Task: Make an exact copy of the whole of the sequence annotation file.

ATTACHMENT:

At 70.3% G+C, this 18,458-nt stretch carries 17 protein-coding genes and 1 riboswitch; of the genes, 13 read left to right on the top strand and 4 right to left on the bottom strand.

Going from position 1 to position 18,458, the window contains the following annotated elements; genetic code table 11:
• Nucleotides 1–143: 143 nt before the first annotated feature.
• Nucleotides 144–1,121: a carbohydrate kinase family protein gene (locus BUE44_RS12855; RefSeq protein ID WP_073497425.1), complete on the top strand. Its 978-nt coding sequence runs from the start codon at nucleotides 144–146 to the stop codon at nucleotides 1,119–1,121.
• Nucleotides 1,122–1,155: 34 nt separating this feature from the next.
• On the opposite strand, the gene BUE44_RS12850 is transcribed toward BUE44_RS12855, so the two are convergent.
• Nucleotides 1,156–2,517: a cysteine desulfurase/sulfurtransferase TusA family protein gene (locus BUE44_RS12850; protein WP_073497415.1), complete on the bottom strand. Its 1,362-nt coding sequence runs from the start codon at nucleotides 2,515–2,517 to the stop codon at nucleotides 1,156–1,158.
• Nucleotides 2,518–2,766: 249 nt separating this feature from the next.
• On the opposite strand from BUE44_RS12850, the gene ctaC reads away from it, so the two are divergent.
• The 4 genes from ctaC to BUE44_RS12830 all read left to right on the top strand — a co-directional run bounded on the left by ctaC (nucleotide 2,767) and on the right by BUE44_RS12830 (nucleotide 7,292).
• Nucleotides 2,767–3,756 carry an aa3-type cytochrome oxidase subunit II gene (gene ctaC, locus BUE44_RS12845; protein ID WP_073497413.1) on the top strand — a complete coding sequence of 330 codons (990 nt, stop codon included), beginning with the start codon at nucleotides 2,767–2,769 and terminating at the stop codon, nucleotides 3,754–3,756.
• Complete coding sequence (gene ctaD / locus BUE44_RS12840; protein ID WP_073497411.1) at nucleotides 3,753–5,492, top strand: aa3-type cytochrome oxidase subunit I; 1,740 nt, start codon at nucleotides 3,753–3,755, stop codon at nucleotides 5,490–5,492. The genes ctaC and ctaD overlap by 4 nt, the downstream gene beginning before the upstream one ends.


At 70.3% G+C, this 18,458-nt stretch carries 17 protein-coding genes and 1 riboswitch; of the genes, 13 read left to right on the top strand and 4 right to left on the bottom strand.

Going from position 1 to position 18,458, the window contains the following annotated elements; genetic code table 11:
• Nucleotides 1–143: 143 nt before the first annotated feature.
• Nucleotides 144–1,121: a carbohydrate kinase family protein gene (locus BUE44_RS12855; RefSeq protein ID WP_073497425.1), complete on the top strand. Its 978-nt coding sequence runs from the start codon at nucleotides 144–146 to the stop codon at nucleotides 1,119–1,121.
• Nucleotides 1,122–1,155: 34 nt separating this feature from the next.
• On the opposite strand, the gene BUE44_RS12850 is transcribed toward BUE44_RS12855, so the two are convergent.
• Nucleotides 1,156–2,517: a cysteine desulfurase/sulfurtransferase TusA family protein gene (locus BUE44_RS12850; protein WP_073497415.1), complete on the bottom strand. Its 1,362-nt coding sequence runs from the start codon at nucleotides 2,515–2,517 to the stop codon at nucleotides 1,156–1,158.
• Nucleotides 2,518–2,766: 249 nt separating this feature from the next.
• On the opposite strand from BUE44_RS12850, the gene ctaC reads away from it, so the two are divergent.
• The 4 genes from ctaC to BUE44_RS12830 all read left to right on the top strand — a co-directional run bounded on the left by ctaC (nucleotide 2,767) and on the right by BUE44_RS12830 (nucleotide 7,292).
• Nucleotides 2,767–3,756 carry an aa3-type cytochrome oxidase subunit II gene (gene ctaC, locus BUE44_RS12845; protein ID WP_073497413.1) on the top strand — a complete coding sequence of 330 codons (990 nt, stop codon included), beginning with the start codon at nucleotides 2,767–2,769 and terminating at the stop codon, nucleotides 3,754–3,756.
• Complete coding sequence (gene ctaD / locus BUE44_RS12840; protein ID WP_073497411.1) at nucleotides 3,753–5,492, top strand: aa3-type cytochrome oxidase subunit I; 1,740 nt, start codon at nucleotides 3,753–3,755, stop codon at nucleotides 5,490–5,492. The genes ctaC and ctaD overlap by 4 nt, the downstream gene beginning before the upstream one ends.